Yesterday afternoon, Professor of Music Sever Tipei presented at the Illinois Composers’ Forum on recent projects and research.
Sever offered a demonstration of SoundMaker–an additive sound synthesis engine with a web-based interface–which readers can explore at http://aurel.music.uiuc.edu:81/SoundMakerWeb/Login (requires that users establish a free account). The program, written in C++, enables composers to generate sounds “from scratch,” which Sever prefers over sampling already-created sounds.
Sever’s method of composition is to combine these sounds (data) with algorithm (programmed rules) to create compositions without further human intervention in the loop. Artistic “intuition,” Sever says, thus occurs in the sounds created and chosen as data, in the composition programming, and in any adjustments to the programming that occur after its results, its compositions, are heard — never in the altering of the composition so generated itself.
Sever also discussed a course in Musical Informatics that he developed over the Summer with the aid of a small grant. His goal in the course is to revolutionize the teaching of music theory: to teach through primitive, abstracted concepts rather than higher-order concepts that are associated with particular musical styles and examples. This new approach to musical theory helps to orient students to composition more independently, so that their sense of what is possible in music is not pre-determined by historical technique and example. In his teaching as well as in his own practice, Sever is after achieving a truly contemporary aesthetic. His aesthetic has been most strongly influenced by the theory of John Cage (e.g., Silence, A Year from Monday, M, Empty Words, X, 1961-1982) and Iannis Xenakis (i.e., Formalized Music: Thought and Mathematics in Composition: Pendragon Press, 1992).
Sever’s defines his own contemporary aesthetic as inherently secular, broadly along the lines of a modern, intellectual scientific worldview. Art, he says, whether one admits it or not, whether one of self-conscious of it or not, always expresses a “worldview.” This worldview is communicated through the structure of the “parallel reality,” the “imaginary,” the artist creates in his or her work. This parallel reality reflects the artist’s view of an actual real, which is significant for at least three reasons.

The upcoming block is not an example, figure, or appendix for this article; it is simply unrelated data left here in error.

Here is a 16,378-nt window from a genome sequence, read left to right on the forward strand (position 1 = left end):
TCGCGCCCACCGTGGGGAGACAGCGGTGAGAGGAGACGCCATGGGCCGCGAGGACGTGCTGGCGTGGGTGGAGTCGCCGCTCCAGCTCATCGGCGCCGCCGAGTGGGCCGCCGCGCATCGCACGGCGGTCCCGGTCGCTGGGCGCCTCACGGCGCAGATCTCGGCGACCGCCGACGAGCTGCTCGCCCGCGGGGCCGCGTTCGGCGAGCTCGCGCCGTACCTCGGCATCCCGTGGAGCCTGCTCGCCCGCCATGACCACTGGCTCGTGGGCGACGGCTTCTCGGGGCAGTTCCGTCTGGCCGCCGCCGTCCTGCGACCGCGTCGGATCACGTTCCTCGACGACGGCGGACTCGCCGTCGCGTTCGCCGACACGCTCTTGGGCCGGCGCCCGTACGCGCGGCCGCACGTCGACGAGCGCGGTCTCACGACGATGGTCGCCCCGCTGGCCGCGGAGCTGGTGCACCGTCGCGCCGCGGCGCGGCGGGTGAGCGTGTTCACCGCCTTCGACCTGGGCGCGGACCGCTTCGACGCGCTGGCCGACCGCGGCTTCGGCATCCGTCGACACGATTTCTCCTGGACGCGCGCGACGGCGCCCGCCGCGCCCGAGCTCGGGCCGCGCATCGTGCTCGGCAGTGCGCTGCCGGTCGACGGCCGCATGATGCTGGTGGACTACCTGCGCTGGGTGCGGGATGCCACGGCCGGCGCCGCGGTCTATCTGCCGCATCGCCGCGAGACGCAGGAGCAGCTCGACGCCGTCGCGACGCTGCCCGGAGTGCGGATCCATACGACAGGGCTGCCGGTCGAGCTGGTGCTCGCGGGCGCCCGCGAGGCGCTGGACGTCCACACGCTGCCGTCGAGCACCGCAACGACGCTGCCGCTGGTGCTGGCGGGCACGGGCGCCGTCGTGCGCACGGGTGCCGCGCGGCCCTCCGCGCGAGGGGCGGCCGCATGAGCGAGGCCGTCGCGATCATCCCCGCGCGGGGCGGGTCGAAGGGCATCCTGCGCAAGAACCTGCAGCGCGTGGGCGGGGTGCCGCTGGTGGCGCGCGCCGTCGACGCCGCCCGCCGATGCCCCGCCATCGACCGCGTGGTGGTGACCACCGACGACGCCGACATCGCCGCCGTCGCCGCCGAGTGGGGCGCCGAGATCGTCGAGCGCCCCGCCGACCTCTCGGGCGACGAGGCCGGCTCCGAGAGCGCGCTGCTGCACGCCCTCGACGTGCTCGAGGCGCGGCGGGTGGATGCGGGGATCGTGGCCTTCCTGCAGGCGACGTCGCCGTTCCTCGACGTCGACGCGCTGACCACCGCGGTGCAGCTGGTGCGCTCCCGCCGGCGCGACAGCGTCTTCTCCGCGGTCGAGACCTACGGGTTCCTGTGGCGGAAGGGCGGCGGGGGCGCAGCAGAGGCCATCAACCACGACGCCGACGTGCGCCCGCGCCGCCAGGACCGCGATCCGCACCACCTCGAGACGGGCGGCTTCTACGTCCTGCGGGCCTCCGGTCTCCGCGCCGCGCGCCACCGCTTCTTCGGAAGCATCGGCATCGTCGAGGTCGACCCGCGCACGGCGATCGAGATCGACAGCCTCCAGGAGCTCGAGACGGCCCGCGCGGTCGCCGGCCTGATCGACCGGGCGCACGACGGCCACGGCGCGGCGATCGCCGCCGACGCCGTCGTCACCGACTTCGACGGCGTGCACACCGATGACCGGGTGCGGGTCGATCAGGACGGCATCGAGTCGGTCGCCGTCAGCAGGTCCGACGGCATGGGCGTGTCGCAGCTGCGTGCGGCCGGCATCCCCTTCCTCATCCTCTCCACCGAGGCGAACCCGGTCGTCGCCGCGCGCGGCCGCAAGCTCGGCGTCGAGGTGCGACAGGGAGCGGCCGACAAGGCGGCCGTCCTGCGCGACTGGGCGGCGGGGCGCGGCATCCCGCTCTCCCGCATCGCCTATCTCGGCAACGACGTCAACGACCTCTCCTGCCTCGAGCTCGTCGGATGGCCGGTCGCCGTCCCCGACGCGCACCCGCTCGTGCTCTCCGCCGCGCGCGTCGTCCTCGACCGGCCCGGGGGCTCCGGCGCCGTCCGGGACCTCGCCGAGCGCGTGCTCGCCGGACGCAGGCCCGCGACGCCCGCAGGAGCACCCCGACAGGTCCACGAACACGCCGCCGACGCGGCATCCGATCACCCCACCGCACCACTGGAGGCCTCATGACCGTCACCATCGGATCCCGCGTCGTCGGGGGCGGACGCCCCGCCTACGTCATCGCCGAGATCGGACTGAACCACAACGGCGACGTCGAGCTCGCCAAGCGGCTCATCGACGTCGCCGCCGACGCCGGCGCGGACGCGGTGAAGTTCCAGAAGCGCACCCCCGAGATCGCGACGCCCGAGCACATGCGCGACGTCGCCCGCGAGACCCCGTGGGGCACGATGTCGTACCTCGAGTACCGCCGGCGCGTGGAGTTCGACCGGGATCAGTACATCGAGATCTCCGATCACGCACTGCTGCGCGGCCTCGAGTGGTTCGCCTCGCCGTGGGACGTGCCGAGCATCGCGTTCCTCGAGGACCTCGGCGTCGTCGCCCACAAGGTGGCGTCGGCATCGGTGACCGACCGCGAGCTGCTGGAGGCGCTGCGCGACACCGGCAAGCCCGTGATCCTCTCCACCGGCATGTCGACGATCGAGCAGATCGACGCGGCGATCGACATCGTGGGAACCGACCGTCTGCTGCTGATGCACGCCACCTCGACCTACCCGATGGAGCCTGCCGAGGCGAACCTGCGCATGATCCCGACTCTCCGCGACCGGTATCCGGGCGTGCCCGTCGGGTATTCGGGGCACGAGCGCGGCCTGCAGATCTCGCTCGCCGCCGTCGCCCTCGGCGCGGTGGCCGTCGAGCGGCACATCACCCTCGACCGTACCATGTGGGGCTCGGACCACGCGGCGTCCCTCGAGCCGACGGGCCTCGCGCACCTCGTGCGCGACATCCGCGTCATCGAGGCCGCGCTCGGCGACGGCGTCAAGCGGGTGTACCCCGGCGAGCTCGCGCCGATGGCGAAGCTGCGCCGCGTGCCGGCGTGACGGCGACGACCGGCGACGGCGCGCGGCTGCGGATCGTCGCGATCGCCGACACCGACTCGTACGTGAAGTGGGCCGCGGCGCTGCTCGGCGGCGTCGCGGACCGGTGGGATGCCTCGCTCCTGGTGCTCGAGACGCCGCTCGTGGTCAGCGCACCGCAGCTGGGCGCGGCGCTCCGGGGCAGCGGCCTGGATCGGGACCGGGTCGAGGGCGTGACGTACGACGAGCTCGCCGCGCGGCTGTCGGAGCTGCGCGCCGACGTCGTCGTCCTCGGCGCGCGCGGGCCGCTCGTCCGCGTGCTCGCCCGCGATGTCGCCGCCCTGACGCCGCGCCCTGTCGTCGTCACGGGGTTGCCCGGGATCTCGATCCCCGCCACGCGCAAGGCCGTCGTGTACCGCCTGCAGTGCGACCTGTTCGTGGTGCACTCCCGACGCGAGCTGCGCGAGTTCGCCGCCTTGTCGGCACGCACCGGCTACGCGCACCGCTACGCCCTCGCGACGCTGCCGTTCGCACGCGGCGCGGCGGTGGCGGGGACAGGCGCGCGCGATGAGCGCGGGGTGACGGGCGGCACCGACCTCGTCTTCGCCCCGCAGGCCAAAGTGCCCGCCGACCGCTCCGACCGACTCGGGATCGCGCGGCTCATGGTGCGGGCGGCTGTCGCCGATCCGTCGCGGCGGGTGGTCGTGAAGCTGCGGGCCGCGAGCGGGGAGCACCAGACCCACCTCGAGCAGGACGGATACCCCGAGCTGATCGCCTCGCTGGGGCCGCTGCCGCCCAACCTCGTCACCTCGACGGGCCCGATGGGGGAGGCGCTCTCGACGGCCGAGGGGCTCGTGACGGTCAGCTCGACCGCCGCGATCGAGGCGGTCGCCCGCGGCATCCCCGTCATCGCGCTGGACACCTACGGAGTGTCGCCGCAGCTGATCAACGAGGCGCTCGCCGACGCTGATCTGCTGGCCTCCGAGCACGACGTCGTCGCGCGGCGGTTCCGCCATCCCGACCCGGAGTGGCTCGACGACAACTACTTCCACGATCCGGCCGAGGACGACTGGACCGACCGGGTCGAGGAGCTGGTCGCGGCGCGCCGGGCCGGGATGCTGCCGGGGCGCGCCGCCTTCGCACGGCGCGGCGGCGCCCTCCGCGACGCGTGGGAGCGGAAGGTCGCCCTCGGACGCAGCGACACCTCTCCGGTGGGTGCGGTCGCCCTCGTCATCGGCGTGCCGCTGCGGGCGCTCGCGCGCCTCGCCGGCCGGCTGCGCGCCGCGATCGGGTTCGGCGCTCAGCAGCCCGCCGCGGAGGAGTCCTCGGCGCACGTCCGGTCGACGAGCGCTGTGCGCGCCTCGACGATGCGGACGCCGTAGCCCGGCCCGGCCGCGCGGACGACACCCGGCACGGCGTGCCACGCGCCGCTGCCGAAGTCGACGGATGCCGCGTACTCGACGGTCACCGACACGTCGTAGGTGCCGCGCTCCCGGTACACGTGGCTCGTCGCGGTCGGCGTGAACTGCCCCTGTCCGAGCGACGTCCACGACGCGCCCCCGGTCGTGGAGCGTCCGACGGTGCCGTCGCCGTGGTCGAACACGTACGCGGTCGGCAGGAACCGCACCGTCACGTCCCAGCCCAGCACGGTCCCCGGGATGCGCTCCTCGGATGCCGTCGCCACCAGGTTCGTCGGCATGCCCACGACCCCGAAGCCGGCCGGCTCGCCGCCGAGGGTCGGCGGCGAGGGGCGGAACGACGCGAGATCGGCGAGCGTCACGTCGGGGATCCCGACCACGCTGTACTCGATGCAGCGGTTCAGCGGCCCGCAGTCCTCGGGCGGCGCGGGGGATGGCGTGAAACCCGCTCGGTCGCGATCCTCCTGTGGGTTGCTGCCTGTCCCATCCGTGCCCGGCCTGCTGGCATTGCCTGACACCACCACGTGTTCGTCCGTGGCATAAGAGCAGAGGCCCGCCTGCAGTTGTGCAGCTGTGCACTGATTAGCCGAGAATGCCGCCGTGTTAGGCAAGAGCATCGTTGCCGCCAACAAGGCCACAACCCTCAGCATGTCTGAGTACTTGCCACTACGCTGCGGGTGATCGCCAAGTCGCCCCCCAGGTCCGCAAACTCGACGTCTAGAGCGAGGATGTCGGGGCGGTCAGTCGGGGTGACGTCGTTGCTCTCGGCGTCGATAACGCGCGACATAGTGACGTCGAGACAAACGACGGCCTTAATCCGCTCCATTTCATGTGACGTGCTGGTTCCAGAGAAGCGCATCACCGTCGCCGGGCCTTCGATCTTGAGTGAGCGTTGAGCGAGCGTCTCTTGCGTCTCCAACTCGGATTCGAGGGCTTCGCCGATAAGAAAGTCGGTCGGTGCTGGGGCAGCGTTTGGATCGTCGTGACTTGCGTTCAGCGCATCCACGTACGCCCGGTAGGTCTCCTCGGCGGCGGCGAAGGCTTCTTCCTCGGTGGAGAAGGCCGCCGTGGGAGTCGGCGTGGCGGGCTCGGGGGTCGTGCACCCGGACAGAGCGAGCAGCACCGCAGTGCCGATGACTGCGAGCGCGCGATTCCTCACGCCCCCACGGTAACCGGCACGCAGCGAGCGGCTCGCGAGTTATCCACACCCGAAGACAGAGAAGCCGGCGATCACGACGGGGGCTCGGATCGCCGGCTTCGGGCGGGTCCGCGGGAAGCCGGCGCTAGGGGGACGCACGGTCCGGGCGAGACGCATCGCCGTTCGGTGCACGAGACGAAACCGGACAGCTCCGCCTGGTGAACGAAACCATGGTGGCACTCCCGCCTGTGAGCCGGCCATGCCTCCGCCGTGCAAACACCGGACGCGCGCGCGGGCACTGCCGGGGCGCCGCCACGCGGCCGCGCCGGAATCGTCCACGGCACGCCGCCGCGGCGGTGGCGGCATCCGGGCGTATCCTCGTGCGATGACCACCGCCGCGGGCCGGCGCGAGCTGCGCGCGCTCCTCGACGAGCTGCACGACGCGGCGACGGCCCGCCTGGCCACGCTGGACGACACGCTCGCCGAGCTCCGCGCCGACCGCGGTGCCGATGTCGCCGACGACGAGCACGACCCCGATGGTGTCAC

First, it means that mathematics becomes an ideal “tool” for creating a parallel reality, since mathematics is the best tool for studying an actual real. Mathematics serves as a basis for abstracted musical theory, the kind Sever uses to teach and create composition.
Second, it means that the parallel realities that artists create express an ethics and artists are responsible for the ethics their creations express.
Third, it means that a parallel reality is, like an actual real (what Sever might call “the” actual real), a complex, dynamic system. In such a complex, dynamic system, Sever believes there is no inherent hierarchy, no inherent destiny. Yet, there are laws of consequence, “laws of physics,” of action and reaction, that determine how one object or event acts upon another. In his computer-aided composition, Sever represents this principle as a “template,” or “framework,” of “static symmetry” that runs throughout a “version” (what might more traditionally be called a “piece,” except that Sever intends to designate an ongoing composition over the past 20 years that generates new versions of the whole rather than separate and distinct pieces of original matter). On “the surface” of such static symmetry, Sever creates one or more layers of “probability,” of “chance,” that follow only “statistical laws of distribution.” These top layers represent his sense of the probability governing regular occurrence in addition to the “laws of physics.”
The ephemeral nature of such an existence, of sensation and of human life, is captured in Sever’s desire to treat the public performance of each version (of the Manifold as a whole) as a singular event that, after it is done, is not to be repeated. Such repetition would reify (and could lead to the commodification of) the piece, turn it into a fetish object, rather than allow it to affect in the moment and be no more.
Ultimately, Sever’s dream is to create a Brewing, in which a composition would be continually created computationally, never ceasing. The composer might open the lid of the “black box” of the programmed environment to occasionally reveal what is being made and remade along principles of interaction as inexorable as physics and as unpredictable as chance.
— Kelly Searsmith